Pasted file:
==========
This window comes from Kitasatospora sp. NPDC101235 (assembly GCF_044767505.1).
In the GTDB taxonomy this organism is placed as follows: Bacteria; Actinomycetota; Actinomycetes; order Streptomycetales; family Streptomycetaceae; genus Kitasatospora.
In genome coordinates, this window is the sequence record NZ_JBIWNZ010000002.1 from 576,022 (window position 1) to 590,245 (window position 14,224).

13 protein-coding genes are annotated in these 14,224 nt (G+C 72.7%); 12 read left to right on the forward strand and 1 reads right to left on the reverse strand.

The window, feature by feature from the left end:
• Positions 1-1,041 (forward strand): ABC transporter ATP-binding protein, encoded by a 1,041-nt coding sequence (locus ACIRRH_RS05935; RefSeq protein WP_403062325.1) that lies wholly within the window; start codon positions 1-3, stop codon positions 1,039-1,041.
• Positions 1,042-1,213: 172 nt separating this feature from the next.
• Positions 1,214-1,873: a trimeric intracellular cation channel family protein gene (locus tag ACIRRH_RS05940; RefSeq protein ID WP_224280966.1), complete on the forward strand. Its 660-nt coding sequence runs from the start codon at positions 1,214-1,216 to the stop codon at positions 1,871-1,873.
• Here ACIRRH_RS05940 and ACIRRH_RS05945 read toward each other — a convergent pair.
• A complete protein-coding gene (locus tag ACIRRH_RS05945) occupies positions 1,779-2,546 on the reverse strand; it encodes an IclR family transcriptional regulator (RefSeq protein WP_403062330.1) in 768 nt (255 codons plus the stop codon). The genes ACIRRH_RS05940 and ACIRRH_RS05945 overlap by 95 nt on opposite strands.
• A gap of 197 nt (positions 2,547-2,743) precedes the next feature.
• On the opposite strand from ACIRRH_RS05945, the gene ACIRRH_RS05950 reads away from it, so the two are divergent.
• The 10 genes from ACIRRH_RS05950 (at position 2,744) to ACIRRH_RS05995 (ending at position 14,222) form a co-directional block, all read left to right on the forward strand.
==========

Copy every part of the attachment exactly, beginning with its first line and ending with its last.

This window comes from Kitasatospora sp. NPDC101235 (assembly GCF_044767505.1).
In the GTDB taxonomy this organism is placed as follows: Bacteria; Actinomycetota; Actinomycetes; order Streptomycetales; family Streptomycetaceae; genus Kitasatospora.
In genome coordinates, this window is the sequence record NZ_JBIWNZ010000002.1 from 576,022 (window position 1) to 590,245 (window position 14,224).

13 protein-coding genes are annotated in these 14,224 nt (G+C 72.7%); 12 read left to right on the forward strand and 1 reads right to left on the reverse strand.

The window, feature by feature from the left end:
• Positions 1-1,041 (forward strand): ABC transporter ATP-binding protein, encoded by a 1,041-nt coding sequence (locus ACIRRH_RS05935; RefSeq protein WP_403062325.1) that lies wholly within the window; start codon positions 1-3, stop codon positions 1,039-1,041.
• Positions 1,042-1,213: 172 nt separating this feature from the next.
• Positions 1,214-1,873: a trimeric intracellular cation channel family protein gene (locus tag ACIRRH_RS05940; RefSeq protein ID WP_224280966.1), complete on the forward strand. Its 660-nt coding sequence runs from the start codon at positions 1,214-1,216 to the stop codon at positions 1,871-1,873.
• Here ACIRRH_RS05940 and ACIRRH_RS05945 read toward each other — a convergent pair.
• A complete protein-coding gene (locus tag ACIRRH_RS05945) occupies positions 1,779-2,546 on the reverse strand; it encodes an IclR family transcriptional regulator (RefSeq protein WP_403062330.1) in 768 nt (255 codons plus the stop codon). The genes ACIRRH_RS05940 and ACIRRH_RS05945 overlap by 95 nt on opposite strands.
• A gap of 197 nt (positions 2,547-2,743) precedes the next feature.
• On the opposite strand from ACIRRH_RS05945, the gene ACIRRH_RS05950 reads away from it, so the two are divergent.
• The 10 genes from ACIRRH_RS05950 (at position 2,744) to ACIRRH_RS05995 (ending at position 14,222) form a co-directional block, all read left to right on the forward strand.